MAZDA KEEPS ON TESTING, CLOSES ON ANNOUNCEMENTS

The Los Angeles Auto Show, held after Thanksgiving, is a likely landing spot for Mazda Team Joest to reveal, officially, its revised “Evo” version of the Mazda RT24-P and its driver lineup for the 2018 season. While most of the Prototype class lineups (DPi and LMP2-spec cars) have been revealed, Mazda’s has been an exception. In the interim, not long after its Daytona test late last month, they’ve also been testing at Sebring.

FROM SPACE CENTER TO DOWN UNDER

Jordan Taylor undertook testing of a different kind not long ago at, of all places, the Kennedy Space Center. One of this year’s Prototype class champions was undertaking a straight line test in his No. 10 Konica Minolta Cadillac DPi-V.R. Taylor being Taylor, the moment couldn’t pass without him winning at social media (see third tweet).

Taylor goes from down a long runway to down under, visiting his first Virgin Australia Supercars Championship race this weekend at its season finale in Newcastle.

‘MAKING OF A CHAMPION’ PIECES ROLL OUT

The fourth installment of IMSA’s “making of a champion” series highlights Jordan Taylor, who co-drove with brother Ricky to the Prototype class championship this year. These two are part of four done by IMSA so far, along with Pato O’Ward (PC) and Christina Nielsen (GTD). More should follow in the coming weeks.

SPEAKING OF CHAMPS, HINDMAN, AGOSTINI, PRESTIGE WIN LAMBORGHINI WORLD FINAL

The Lamborghini Super Trofeo World Final was held last weekend at the Imola circuit in Italy and the American Prestige Performance team won the World Final overall, with co-drivers Trent Hindman and Riccardo Agostini.

The World Final brings together teams from North America, Europe and Asia that campaign the spec Lamborghini Huracán LP 620-2 in Super Trofeo regional competition. Hindman and Agostini got the weekend off on the right foot by winning the North American championship first, then followed it up at the World Final itself to topple all other domestic and international entries.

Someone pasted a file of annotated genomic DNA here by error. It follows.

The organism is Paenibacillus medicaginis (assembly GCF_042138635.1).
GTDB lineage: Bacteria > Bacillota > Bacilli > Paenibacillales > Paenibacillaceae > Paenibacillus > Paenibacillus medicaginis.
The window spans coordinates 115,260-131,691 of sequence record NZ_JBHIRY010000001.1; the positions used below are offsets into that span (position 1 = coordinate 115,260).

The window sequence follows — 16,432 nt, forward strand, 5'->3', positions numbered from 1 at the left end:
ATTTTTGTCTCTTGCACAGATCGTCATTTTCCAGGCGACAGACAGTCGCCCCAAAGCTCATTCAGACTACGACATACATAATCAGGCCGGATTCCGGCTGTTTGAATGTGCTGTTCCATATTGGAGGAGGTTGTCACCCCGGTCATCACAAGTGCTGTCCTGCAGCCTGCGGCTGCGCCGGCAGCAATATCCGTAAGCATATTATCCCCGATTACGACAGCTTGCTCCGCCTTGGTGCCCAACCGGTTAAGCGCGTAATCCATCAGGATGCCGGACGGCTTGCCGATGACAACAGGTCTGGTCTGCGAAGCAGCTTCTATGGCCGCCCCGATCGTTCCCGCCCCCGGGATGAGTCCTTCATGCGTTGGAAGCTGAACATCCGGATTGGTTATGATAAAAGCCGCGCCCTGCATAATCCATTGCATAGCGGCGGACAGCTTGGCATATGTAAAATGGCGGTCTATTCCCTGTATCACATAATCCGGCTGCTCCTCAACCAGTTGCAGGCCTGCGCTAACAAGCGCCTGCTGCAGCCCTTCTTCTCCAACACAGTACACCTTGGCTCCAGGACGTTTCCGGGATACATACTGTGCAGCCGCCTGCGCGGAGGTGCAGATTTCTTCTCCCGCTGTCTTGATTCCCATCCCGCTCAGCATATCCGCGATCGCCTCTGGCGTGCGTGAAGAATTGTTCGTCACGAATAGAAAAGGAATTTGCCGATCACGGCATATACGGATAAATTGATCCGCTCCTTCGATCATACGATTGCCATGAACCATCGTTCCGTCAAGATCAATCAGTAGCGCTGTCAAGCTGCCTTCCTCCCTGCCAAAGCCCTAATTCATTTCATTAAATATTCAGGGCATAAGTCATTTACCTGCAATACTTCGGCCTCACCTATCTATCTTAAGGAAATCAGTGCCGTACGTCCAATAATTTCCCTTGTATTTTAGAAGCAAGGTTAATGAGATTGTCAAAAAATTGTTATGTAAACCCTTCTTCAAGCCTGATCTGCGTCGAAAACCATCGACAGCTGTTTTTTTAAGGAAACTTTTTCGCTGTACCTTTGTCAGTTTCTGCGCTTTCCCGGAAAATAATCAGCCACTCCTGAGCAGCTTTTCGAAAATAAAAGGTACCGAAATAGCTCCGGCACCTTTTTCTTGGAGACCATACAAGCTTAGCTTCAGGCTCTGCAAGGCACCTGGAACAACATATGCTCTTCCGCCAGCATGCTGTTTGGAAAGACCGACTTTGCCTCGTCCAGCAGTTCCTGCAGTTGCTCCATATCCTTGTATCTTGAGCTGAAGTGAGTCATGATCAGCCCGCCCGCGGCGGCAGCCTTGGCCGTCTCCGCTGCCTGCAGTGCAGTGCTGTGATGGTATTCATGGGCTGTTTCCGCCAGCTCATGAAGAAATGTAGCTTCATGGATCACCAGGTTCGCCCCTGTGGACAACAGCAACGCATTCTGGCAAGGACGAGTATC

You might remember we profiled Hindman last month, as the 22-year-old’s star in the sports car world is clearly on the rise.

Somehow, someway, at the end of the day today we received the title 2017 Lamborghini Super Trofeo World Champions. Race 2 was not perfect and much more nerve racking than we would have hoped but fortunately in the end the job was done. I am honored to be sharing this with @rickyagostini as well as the entire @prestigeperfctr @waynetaylorracing team and I thank them for their incredible effort all year. With this result, we are the first ever American team to win the Lamborghini Super Trofeo World Championship overall. 3/4 overall wins along with the Super Trofeo North America and World titles marks the end of a successful 2017 campaign. Back to reality tomorrow. Thank you all for following us along on this incredible journey.